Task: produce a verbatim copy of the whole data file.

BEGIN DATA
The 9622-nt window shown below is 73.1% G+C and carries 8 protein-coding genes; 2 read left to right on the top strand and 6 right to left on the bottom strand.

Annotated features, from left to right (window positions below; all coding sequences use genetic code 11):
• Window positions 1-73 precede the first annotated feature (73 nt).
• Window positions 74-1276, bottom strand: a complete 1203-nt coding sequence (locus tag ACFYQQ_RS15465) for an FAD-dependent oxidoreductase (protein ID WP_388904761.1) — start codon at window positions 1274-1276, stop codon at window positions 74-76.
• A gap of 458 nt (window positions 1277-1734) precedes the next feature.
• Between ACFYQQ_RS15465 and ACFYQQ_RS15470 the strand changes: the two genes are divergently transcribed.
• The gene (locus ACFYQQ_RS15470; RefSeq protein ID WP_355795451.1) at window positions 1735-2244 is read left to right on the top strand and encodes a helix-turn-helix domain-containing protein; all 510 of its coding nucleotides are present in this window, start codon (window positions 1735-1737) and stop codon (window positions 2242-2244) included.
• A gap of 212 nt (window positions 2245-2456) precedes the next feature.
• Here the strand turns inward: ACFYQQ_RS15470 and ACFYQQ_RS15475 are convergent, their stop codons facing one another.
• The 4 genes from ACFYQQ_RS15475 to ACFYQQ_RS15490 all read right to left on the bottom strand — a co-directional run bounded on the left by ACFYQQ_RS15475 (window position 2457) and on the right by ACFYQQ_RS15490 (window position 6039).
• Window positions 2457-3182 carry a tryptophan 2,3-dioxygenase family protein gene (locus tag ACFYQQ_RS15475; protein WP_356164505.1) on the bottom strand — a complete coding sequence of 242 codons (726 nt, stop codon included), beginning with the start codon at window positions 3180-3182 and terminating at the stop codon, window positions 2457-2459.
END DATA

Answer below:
The 9622-nt window shown below is 73.1% G+C and carries 8 protein-coding genes; 2 read left to right on the top strand and 6 right to left on the bottom strand.

Annotated features, from left to right (window positions below; all coding sequences use genetic code 11):
• Window positions 1-73 precede the first annotated feature (73 nt).
• Window positions 74-1276, bottom strand: a complete 1203-nt coding sequence (locus tag ACFYQQ_RS15465) for an FAD-dependent oxidoreductase (protein ID WP_388904761.1) — start codon at window positions 1274-1276, stop codon at window positions 74-76.
• A gap of 458 nt (window positions 1277-1734) precedes the next feature.
• Between ACFYQQ_RS15465 and ACFYQQ_RS15470 the strand changes: the two genes are divergently transcribed.
• The gene (locus ACFYQQ_RS15470; RefSeq protein ID WP_355795451.1) at window positions 1735-2244 is read left to right on the top strand and encodes a helix-turn-helix domain-containing protein; all 510 of its coding nucleotides are present in this window, start codon (window positions 1735-1737) and stop codon (window positions 2242-2244) included.
• A gap of 212 nt (window positions 2245-2456) precedes the next feature.
• Here the strand turns inward: ACFYQQ_RS15470 and ACFYQQ_RS15475 are convergent, their stop codons facing one another.
• The 4 genes from ACFYQQ_RS15475 to ACFYQQ_RS15490 all read right to left on the bottom strand — a co-directional run bounded on the left by ACFYQQ_RS15475 (window position 2457) and on the right by ACFYQQ_RS15490 (window position 6039).
• Window positions 2457-3182 carry a tryptophan 2,3-dioxygenase family protein gene (locus tag ACFYQQ_RS15475; protein WP_356164505.1) on the bottom strand — a complete coding sequence of 242 codons (726 nt, stop codon included), beginning with the start codon at window positions 3180-3182 and terminating at the stop codon, window positions 2457-2459.